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Hello Friends, It has been a long time since I posted a recipe.  Well, here in Oregon we are under a "Stay at Home" order due to the COVID-19 crisis, and I am diligently staying at home.  I haven't gone to a restaurant or gotten delivery in weeks, and that means I'm cooking. Below are some of the recipes I've been revisiting during the Stay at Home order.  Then, up next, I will post a few new recipes that I've been throwing in the mix to have some healthy vegetarian Mediterranean meals, including falafel, hummus, and tzatziki. First, my fun project.  I made some Pain au Chocolate and finally got some good crumb shots!  I used the Quicker, Easier Method for the croissant dough. Pain au Chocolate I have some of the pastry dough saved to possibly make Chicken Pot Pie one night.  Chicken is a staple around here during the best of times, so it's also a great staple during a global pandemic.  I've been thinking up ways to make it a different me

Chile Relleno Video from "De Mi Rancho a Tu Cocina"

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It's been awhile!  I've been meaning to create a new blog post lately and this video inspired me.  Chile Relleno is one of the few dishes that I can't enjoy when I'm in Mexico because it has a little bit of flour in it.  I make it at home by subbing out the flour for white rice flour.  This video shows a slightly different technique than I have in my recipe , and it also answers the question I've always had about what exactly is in the sauce.  Please enjoy! https://www.youtube.com/watch?v=5WCni7y8i44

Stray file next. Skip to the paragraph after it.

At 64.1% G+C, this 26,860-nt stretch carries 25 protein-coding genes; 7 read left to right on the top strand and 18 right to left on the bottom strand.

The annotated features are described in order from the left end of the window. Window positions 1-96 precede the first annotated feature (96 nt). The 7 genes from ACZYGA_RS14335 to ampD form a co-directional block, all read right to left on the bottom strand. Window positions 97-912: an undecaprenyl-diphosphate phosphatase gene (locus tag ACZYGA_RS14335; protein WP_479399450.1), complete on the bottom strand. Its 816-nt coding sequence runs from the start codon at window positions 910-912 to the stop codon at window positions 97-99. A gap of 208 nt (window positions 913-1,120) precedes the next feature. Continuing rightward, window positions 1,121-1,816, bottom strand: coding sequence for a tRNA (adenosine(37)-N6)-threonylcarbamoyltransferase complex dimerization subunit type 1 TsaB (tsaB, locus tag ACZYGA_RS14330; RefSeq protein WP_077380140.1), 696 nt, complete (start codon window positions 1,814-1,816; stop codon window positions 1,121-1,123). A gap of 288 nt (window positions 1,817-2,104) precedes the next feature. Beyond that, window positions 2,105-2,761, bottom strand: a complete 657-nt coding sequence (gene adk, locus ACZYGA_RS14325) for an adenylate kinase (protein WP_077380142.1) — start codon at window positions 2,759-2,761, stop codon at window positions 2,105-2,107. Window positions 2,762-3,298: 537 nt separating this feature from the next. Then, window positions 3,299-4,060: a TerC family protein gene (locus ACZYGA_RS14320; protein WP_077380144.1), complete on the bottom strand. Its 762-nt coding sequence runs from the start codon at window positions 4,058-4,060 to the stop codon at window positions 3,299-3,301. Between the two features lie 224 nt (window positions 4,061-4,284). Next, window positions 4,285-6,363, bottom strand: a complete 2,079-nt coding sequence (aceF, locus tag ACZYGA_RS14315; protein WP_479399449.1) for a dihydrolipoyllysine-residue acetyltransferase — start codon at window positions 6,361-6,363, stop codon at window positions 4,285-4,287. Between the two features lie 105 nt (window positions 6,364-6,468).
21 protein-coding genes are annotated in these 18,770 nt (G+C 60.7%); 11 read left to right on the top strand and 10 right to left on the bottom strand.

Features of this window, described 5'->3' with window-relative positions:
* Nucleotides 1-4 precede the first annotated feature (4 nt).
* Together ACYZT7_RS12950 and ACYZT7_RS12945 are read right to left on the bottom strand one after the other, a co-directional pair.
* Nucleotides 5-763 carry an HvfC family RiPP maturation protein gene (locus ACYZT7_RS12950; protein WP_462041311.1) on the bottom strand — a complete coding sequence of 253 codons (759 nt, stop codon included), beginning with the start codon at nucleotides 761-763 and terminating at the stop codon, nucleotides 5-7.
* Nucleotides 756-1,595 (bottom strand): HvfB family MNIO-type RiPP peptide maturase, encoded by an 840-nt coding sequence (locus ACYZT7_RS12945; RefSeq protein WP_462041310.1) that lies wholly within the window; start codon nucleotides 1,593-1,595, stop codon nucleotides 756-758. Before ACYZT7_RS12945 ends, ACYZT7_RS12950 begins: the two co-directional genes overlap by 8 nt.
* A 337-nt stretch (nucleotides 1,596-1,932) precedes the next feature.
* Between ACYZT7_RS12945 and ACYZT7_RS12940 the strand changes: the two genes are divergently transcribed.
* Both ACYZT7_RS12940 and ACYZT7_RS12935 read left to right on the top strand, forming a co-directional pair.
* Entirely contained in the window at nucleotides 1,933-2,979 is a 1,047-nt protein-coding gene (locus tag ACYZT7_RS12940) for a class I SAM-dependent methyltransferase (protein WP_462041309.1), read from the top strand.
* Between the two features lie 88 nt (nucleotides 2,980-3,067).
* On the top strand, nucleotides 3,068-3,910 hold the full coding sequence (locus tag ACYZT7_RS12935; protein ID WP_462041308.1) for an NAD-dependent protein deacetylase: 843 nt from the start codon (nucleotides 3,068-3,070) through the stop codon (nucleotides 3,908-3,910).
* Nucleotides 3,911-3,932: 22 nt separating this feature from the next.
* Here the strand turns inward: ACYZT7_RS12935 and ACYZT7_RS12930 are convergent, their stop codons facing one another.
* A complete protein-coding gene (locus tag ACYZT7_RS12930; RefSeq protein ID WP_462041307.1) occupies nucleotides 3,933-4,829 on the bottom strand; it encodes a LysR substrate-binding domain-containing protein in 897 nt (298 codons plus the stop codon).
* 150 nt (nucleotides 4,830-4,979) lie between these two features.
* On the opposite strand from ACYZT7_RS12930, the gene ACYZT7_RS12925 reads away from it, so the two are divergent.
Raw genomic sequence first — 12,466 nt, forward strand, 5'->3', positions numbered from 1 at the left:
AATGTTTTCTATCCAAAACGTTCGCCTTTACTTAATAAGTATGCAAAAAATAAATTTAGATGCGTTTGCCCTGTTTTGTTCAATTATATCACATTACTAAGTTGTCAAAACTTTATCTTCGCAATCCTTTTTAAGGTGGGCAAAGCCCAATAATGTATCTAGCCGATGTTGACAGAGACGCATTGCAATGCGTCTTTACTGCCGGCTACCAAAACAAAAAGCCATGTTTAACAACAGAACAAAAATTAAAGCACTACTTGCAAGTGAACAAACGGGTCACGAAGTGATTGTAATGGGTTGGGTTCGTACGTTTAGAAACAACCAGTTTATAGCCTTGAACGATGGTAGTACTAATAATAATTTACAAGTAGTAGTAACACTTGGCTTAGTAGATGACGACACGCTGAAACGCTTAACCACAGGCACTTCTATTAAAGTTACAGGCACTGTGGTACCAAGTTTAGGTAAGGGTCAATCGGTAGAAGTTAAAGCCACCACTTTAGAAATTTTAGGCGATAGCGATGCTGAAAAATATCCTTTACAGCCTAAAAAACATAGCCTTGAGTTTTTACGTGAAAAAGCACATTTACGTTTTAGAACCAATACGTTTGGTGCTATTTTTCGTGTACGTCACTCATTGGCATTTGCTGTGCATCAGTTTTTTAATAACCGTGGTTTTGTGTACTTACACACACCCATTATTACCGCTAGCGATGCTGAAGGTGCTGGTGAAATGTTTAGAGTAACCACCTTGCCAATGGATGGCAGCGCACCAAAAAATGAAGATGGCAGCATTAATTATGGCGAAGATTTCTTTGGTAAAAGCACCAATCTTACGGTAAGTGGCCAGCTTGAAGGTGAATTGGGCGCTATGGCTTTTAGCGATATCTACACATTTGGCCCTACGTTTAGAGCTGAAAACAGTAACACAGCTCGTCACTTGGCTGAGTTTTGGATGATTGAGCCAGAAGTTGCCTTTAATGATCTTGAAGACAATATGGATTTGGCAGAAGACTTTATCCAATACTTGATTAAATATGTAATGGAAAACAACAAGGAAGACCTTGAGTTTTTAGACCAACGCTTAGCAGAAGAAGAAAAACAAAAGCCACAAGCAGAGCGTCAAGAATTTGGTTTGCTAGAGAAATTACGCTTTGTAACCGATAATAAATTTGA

Croissants, the Quick-er, Easy-er Way

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The Julia Childs croissant recipe takes 24 hours.  I don't want to brag here, but my new croissant recipe only takes six!  Croissants aren't easy, but I've taken the tricky bits out.  These crescent rolls are even better than if you took an extra18 hours to make them. The traditional method of making croissants calls for a laborious task called "laminating" that takes up lots of time and labor.  This recipe uses a technique typically seen in other types of pastries and biscuits - cutting in the butter.  This is much faster than laminating and doesn't take much in the way of technique.  So never fear, you do not need to get a degree from the Cordon Bleu to make these tasty pastries! Croissant Recipe, Quicker and Easier Mix time:10 minutes Chill time: 60 minutes Rolling/shaping time: 30 minutes Rise time: 3-4 hours Cook time: 20 minutes Yield: 8-12 croissants In a food processor, or in a medium mixing bowl, blend together: